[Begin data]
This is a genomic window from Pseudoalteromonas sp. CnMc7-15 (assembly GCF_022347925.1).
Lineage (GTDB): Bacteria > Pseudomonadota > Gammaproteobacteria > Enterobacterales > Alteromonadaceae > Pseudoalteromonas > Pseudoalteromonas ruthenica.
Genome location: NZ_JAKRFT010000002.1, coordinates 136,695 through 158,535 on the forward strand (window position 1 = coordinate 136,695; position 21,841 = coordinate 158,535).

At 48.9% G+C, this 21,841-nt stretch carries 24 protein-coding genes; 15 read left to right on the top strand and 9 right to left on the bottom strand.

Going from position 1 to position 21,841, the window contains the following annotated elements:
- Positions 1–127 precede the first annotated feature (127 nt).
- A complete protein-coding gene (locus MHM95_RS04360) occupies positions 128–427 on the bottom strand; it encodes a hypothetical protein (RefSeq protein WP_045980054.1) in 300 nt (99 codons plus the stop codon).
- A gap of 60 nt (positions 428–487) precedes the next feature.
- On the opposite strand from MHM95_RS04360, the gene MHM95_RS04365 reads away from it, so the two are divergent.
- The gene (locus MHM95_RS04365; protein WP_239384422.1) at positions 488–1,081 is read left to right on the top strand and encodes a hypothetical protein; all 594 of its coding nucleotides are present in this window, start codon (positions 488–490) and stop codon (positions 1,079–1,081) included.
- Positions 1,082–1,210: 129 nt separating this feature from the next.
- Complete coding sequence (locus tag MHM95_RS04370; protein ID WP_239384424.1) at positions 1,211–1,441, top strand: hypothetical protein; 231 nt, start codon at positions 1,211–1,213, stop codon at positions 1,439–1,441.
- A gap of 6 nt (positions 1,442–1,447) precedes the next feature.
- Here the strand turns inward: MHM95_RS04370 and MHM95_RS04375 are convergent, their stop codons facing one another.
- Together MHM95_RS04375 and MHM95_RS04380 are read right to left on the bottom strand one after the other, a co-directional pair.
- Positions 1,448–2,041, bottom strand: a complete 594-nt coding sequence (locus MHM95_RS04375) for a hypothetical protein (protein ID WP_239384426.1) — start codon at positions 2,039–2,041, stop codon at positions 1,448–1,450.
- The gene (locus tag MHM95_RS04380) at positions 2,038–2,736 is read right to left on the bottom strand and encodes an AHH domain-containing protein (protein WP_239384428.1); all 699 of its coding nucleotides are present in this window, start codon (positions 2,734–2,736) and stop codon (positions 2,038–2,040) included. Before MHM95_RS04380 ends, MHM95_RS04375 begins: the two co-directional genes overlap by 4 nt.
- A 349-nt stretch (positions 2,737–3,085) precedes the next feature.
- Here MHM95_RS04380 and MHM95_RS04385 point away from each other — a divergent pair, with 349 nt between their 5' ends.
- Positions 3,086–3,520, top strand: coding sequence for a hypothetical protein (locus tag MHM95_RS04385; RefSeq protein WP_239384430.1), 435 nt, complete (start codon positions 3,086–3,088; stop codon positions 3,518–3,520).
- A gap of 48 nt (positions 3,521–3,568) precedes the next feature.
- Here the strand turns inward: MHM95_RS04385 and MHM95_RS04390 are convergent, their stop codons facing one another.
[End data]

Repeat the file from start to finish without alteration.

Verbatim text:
This is a genomic window from Pseudoalteromonas sp. CnMc7-15 (assembly GCF_022347925.1).
Lineage (GTDB): Bacteria > Pseudomonadota > Gammaproteobacteria > Enterobacterales > Alteromonadaceae > Pseudoalteromonas > Pseudoalteromonas ruthenica.
Genome location: NZ_JAKRFT010000002.1, coordinates 136,695 through 158,535 on the forward strand (window position 1 = coordinate 136,695; position 21,841 = coordinate 158,535).

At 48.9% G+C, this 21,841-nt stretch carries 24 protein-coding genes; 15 read left to right on the top strand and 9 right to left on the bottom strand.

Going from position 1 to position 21,841, the window contains the following annotated elements:
- Positions 1–127 precede the first annotated feature (127 nt).
- A complete protein-coding gene (locus MHM95_RS04360) occupies positions 128–427 on the bottom strand; it encodes a hypothetical protein (RefSeq protein WP_045980054.1) in 300 nt (99 codons plus the stop codon).
- A gap of 60 nt (positions 428–487) precedes the next feature.
- On the opposite strand from MHM95_RS04360, the gene MHM95_RS04365 reads away from it, so the two are divergent.
- The gene (locus MHM95_RS04365; protein WP_239384422.1) at positions 488–1,081 is read left to right on the top strand and encodes a hypothetical protein; all 594 of its coding nucleotides are present in this window, start codon (positions 488–490) and stop codon (positions 1,079–1,081) included.
- Positions 1,082–1,210: 129 nt separating this feature from the next.
- Complete coding sequence (locus tag MHM95_RS04370; protein ID WP_239384424.1) at positions 1,211–1,441, top strand: hypothetical protein; 231 nt, start codon at positions 1,211–1,213, stop codon at positions 1,439–1,441.
- A gap of 6 nt (positions 1,442–1,447) precedes the next feature.
- Here the strand turns inward: MHM95_RS04370 and MHM95_RS04375 are convergent, their stop codons facing one another.
- Together MHM95_RS04375 and MHM95_RS04380 are read right to left on the bottom strand one after the other, a co-directional pair.
- Positions 1,448–2,041, bottom strand: a complete 594-nt coding sequence (locus MHM95_RS04375) for a hypothetical protein (protein ID WP_239384426.1) — start codon at positions 2,039–2,041, stop codon at positions 1,448–1,450.
- The gene (locus tag MHM95_RS04380) at positions 2,038–2,736 is read right to left on the bottom strand and encodes an AHH domain-containing protein (protein WP_239384428.1); all 699 of its coding nucleotides are present in this window, start codon (positions 2,734–2,736) and stop codon (positions 2,038–2,040) included. Before MHM95_RS04380 ends, MHM95_RS04375 begins: the two co-directional genes overlap by 4 nt.
- A 349-nt stretch (positions 2,737–3,085) precedes the next feature.
- Here MHM95_RS04380 and MHM95_RS04385 point away from each other — a divergent pair, with 349 nt between their 5' ends.
- Positions 3,086–3,520, top strand: coding sequence for a hypothetical protein (locus tag MHM95_RS04385; RefSeq protein WP_239384430.1), 435 nt, complete (start codon positions 3,086–3,088; stop codon positions 3,518–3,520).
- A gap of 48 nt (positions 3,521–3,568) precedes the next feature.
- Here the strand turns inward: MHM95_RS04385 and MHM95_RS04390 are convergent, their stop codons facing one another.